Chances are you might not know what makes the craft beer in your hand great. You might enjoy it at a bar with friends or consume it with dinner never stopping to consider the fermented yeast at its core or the artistic risk involved in tweaking old standards to produce something novel.
To you it might be just a beer. To the men and women who painstakingly perfected its flavor and consistency, the beer in your hand is the result of scientific expertise combined with artistic ingenuity, as well as lessons learned from successes and failures and an unyielding passion for one’s craft.
The annual Alltech Craft Brews and Food Fair in Dublin’s Convention Centre marks this intersection of science and art with hundreds of the finest craft ales, ciders, spirits and lagers. The three-day event stands as Ireland’s largest craft beer and cider festival and highlights the growing craft phenomenon sweeping across Europe, while promoting greater education and camaraderie among brewers. A panel of international judges, led by master brewer Gearoid Cahill, awards the prestigious Dublin Craft Beer Cup to the best overall craft beer submission.
All successful brewers owe a large portion of their achievements to yeast - aka “the best organism in the world,” according to Dr. Inge Russell, a professor and researcher who serves as editor-in-chief of the Journal of the Institute of Brewing. The best brewers must have an extensive knowledge base in how yeast works and how to handle the yeast properly so that they can experiment with brewing techniques.
Those who don’t have a solid foundation in yeast fermentation can end up with poor quality, unsellable beer, and therefore lost time and money. The same goes for those who are not diligent about cleaning and sterilizing their tanks—the No. 1 pitfall experts cited for aspiring brewers. Meeting hygiene standards allows brewers to meet and repeat the batch-to-batch standards customers require, said Jaime Jurado, director of brewing operations for The Abita Brewing Company in Louisiana.
At present, the craft brewing industry has a need for more training, Mark Phipps, technical director for operations at the Alltech Lexington Brewing and Distilling Company, noted. This has resulted in partnerships between universities and breweries.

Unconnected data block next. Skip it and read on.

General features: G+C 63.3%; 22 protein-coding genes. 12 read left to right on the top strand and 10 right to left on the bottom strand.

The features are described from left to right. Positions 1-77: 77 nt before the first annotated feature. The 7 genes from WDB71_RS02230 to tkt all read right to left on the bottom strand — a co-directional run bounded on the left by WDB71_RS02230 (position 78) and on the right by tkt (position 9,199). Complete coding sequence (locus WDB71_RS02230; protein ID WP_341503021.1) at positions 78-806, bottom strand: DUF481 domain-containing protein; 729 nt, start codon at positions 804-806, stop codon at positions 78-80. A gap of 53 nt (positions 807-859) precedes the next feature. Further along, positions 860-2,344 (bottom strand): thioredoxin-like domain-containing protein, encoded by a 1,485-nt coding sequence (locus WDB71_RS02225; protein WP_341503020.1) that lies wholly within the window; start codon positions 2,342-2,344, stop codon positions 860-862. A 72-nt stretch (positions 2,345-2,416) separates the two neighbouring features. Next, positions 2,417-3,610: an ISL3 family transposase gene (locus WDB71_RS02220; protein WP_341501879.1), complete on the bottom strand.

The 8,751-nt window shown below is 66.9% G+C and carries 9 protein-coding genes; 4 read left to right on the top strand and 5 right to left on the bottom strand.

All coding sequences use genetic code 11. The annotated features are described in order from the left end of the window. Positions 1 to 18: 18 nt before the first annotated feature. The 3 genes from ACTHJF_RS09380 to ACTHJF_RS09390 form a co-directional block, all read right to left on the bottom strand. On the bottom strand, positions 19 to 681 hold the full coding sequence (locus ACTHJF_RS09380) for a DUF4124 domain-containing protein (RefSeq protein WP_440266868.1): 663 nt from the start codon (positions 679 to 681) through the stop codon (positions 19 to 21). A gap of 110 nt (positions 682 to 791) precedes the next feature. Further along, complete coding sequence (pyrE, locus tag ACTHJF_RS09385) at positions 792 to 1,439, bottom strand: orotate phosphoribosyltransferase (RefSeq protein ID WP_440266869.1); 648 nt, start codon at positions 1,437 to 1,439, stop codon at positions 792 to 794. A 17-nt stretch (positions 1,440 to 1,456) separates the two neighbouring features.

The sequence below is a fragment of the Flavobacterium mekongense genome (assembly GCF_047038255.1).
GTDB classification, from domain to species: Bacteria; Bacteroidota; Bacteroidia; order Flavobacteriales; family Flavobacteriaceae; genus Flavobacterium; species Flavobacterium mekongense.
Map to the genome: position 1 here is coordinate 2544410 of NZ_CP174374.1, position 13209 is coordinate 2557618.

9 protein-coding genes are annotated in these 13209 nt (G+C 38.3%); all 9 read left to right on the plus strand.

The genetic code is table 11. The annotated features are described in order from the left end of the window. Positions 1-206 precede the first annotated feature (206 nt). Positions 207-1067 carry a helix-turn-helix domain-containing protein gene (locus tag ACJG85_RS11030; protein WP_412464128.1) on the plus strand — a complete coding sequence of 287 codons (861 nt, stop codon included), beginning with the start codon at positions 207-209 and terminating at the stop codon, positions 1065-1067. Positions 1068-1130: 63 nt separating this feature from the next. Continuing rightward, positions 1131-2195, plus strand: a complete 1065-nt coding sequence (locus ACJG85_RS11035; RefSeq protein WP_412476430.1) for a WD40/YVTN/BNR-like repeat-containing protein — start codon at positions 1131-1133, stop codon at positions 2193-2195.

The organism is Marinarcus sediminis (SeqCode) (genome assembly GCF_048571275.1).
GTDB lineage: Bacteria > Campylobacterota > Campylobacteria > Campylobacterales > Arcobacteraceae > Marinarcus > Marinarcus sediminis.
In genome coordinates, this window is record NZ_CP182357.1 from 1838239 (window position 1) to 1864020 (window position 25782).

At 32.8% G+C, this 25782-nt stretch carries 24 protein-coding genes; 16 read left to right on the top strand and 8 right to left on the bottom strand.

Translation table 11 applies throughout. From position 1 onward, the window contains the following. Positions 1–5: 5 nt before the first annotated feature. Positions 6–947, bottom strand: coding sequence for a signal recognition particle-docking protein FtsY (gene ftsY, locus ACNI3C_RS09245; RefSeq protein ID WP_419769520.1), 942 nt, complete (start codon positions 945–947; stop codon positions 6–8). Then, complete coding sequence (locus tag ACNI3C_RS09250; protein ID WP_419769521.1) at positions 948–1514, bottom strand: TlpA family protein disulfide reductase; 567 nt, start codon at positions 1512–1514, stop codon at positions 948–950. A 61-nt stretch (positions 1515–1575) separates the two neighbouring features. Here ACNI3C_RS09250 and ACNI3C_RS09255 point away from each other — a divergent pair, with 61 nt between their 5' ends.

The Dublin festival’s past offerings of technical courses have been part of a quest to further this collective learning base. This starts with Alltech founder and president Dr. Pearse Lyons who’s had “a love affair with yeast since day one,” Russell said. While Alltech is known globally for its yeast technology within animal health and nutrition, its approach to beer is the same—natural products that avoid additives and preservatives.
Craft brewing’s initial American explosion in the 1990s ignited behind India Pale Ales (IPAs) that required less education, equipment or controls to make, Phipps said. Today’s homebrewers are more adept at mixing raw materials like barley malt with whole hops or home brew kits. The results of this experimentation are more innovative beers born of different yeasts and increased expertise, similar to chefs who add dashes of spices, flavors, and aromas to unlock new taste sensations.
Basic math is also integral to creating new flavors, Jurado said. One must select the desired alcohol content, bitterness, hops and grain types, among other considerations. Then, if you’re like Abita, you repeat the process with research brews until you achieve the desired outcome.
“Beer is like a big palette you’re trying to paint,” Jurado said. “Every time you’re making one of these batches you’re filling in a little information and you’re learning.”
The American desire for new flavors has crossed over into Europe, according to Graham Stewart, the emeritus professor of brewing and distilling at Heriot-Watt University in Scotland. More people are brewing their own beer as pubs close in England and the continental emphasis on professional brewmaster training slowly recedes.
Europe has three more craft breweries than North America, according to the 2015 Alltech Global Craft Brewery Survey, although, by country, the U.S., with more than 4,000 breweries, is thousands ahead of second-place U.K.
“The craft brewing industry is thriving at the moment because people had become bored with mainstream beers and the lack of choice,” Stewart said. In addition the decreasing price of oil on both sides of the Atlantic has also proven a “saving grace” for the energy intensive process of brewing, he added.
Unlike some of his peers, Stewart is slow to call brewing an art, noting its artfulness does not rise above other crafts. By contrast, Russell believes the great brewers possess something that goes beyond science and is more akin to the virtuosity of a master violinist.
Russell spotlighted Anders Coisbo, whose Denmark-based Coisbo Beer claimed the Dublin Craft Beer Cup two years in a row, as an example of that hard to explain “natural, exceptional and innate brewing genius.” “He has that something extra most of us don’t,” she said of the former policeman’s talent for making phenomenal beer.
Camaraderie and education, however, ultimately trump competition at the festival. Russell described brewers as “a different breed” for their willingness to share information about their craft and to freely help each other overcome problems, so that everyone becomes better at producing superior products.